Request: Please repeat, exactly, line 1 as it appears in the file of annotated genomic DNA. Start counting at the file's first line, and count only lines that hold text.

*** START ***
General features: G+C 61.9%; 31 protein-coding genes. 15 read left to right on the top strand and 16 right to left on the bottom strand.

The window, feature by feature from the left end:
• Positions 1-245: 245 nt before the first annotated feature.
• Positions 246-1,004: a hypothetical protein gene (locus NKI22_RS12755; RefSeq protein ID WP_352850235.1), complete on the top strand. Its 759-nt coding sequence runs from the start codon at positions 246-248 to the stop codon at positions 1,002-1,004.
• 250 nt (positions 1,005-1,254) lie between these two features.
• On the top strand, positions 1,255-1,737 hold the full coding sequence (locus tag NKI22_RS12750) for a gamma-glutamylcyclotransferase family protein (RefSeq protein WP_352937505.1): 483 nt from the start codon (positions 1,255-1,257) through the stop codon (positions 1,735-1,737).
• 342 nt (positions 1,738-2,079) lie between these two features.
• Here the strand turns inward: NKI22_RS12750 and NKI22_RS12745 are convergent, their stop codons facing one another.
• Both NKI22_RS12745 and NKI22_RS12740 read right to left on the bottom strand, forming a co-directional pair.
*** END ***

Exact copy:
General features: G+C 61.9%; 31 protein-coding genes. 15 read left to right on the top strand and 16 right to left on the bottom strand.